Most of our mornings look a lot like this. Minus the makeup, hair curled, cute outfit and dressed baby. Basically our mornings look a lot like this, bummed down version. They’re slow and easy and uncomplicated; just the two of us. and I really love it. It doesn’t hurt that lately Dawson has been such a joy, it seems we’ve broken through our communication barrier and are finally ‘getting’ each other and it feels so good. We’ve developed sort of a ‘we can do anything’ mentality and it’s invigorating, and fun, and endless. Although lately has been fun, It’s still a weird dichotomy watching your baby grow. One part of you is ecstatic about the newness of each phase, and the other part has to mourn the phase that was. Can I not have a baby and a toddler at the exact same time, please? Why must I give up this version of my baby, to enjoy the next version of him? I feel like I’m constantly trading up before I’m ready. I hope I’m not the only mother feeling like she’s missing what was, all while enjoying what is, if that’s even possible.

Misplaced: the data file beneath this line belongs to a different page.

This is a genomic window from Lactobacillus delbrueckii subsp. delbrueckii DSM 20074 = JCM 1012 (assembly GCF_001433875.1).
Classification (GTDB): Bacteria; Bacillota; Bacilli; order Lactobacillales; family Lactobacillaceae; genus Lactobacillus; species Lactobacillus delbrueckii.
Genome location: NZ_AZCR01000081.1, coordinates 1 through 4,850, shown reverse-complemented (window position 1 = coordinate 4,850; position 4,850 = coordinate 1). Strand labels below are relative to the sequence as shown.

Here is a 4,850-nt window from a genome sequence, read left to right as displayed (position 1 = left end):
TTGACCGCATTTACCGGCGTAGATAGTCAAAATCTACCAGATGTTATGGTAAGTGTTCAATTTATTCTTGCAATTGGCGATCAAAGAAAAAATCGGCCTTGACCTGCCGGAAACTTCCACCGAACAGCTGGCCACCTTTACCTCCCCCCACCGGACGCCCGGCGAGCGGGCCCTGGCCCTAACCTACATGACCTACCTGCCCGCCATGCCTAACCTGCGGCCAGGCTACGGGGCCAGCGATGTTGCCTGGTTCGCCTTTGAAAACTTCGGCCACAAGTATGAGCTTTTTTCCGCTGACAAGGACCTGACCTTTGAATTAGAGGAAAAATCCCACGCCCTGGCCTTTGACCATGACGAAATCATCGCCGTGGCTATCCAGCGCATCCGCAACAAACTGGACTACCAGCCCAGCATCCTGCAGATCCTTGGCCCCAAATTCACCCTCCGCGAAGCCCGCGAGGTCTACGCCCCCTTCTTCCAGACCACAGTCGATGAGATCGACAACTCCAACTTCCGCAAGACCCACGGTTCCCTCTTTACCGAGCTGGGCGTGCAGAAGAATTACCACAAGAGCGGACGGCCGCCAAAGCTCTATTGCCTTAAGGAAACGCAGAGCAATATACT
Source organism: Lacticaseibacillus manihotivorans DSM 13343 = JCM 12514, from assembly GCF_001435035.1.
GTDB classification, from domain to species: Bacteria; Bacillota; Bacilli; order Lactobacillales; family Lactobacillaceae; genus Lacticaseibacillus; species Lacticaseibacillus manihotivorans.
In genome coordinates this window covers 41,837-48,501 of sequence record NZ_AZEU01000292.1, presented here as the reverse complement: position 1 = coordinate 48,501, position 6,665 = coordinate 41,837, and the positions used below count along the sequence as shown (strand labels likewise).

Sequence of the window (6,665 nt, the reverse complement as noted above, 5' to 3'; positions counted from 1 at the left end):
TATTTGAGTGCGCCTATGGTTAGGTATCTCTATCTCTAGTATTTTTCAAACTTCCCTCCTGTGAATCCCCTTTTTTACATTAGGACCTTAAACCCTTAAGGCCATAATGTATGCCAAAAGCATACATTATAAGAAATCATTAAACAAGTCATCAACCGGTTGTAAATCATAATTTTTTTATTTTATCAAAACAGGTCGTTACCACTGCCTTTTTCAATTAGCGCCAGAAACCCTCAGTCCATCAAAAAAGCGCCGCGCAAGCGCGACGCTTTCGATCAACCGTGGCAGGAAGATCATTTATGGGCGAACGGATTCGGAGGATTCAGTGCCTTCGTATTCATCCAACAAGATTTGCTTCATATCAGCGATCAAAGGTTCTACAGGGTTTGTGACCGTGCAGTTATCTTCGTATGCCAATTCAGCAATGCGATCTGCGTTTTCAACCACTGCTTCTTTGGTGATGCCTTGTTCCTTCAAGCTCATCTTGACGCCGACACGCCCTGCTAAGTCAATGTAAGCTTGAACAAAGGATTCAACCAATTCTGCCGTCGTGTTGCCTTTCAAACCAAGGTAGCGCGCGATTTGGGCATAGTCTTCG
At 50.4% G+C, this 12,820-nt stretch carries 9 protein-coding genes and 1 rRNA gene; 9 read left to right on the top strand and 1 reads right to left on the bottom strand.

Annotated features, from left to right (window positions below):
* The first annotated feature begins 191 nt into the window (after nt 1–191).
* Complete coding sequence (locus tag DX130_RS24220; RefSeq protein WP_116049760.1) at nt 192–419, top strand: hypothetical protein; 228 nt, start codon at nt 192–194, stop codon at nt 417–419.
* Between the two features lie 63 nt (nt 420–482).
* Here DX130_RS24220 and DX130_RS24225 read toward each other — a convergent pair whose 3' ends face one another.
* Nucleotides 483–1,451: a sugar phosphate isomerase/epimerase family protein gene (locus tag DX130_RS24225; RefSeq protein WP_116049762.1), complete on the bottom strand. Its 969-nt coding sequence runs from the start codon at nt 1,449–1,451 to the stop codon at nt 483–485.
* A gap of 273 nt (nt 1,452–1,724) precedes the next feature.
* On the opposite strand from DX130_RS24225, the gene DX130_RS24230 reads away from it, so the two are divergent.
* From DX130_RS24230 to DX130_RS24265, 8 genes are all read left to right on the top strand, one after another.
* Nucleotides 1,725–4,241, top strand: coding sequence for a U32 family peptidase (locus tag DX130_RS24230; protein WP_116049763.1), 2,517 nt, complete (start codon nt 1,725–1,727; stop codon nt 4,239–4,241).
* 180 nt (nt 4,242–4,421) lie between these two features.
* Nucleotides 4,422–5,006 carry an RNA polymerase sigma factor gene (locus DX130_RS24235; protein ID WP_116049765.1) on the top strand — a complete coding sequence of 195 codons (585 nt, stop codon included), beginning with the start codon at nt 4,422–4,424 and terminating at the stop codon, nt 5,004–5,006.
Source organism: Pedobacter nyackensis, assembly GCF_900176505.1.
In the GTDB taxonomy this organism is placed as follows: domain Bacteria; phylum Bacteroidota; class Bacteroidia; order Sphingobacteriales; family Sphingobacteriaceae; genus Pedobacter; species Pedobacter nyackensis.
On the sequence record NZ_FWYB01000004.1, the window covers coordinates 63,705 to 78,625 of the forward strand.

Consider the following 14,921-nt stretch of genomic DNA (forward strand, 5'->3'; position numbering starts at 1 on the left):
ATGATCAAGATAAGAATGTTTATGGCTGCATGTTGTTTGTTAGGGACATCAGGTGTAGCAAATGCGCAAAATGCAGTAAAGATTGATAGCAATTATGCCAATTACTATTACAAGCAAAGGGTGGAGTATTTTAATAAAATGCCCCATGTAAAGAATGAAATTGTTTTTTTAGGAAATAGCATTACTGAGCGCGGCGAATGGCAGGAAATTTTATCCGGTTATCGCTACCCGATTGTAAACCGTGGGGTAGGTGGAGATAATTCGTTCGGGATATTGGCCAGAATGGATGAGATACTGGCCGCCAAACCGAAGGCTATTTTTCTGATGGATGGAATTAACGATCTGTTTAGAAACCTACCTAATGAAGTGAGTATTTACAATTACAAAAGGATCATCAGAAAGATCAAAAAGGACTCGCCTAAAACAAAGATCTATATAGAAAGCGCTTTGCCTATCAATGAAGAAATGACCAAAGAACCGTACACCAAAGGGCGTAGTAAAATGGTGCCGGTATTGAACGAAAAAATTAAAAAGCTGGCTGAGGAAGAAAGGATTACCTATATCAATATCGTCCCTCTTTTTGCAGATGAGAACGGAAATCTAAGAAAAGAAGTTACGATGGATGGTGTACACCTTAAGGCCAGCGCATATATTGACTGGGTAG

Anyways, I suppose thats where my love of photos comes in- Seriously, gimme all the family photos. If you’ve ever been to our home, you know it’s a thing. It freezes my baby in time, for me to always look back on his baby-ness, or toddler-ness, or whatever-it-be-ness, and just remember.
This wasn’t supposed to be a sappy post but sometimes, when you’re looking over photos like these while writing all cozied up on your couch watching reruns of Gilmore Girls, it just happens. Also, when your photographer is Alex of Daphne Mae Photography, the mushy feelings are inevitable because that’s just how good she is. I’m so thankful for these here shots in particular because they capture my boy and I in a place that we will be for a very very long time. This home of ours is one, finally done, and two, going to be where this little man grows up. For me personally, when I stumble across photos of myself as a child in the home I grew up, it brings back a flood of memories not even captured in the photo. It sets the tone for a context that really only we will ever know, and that there, is priceless.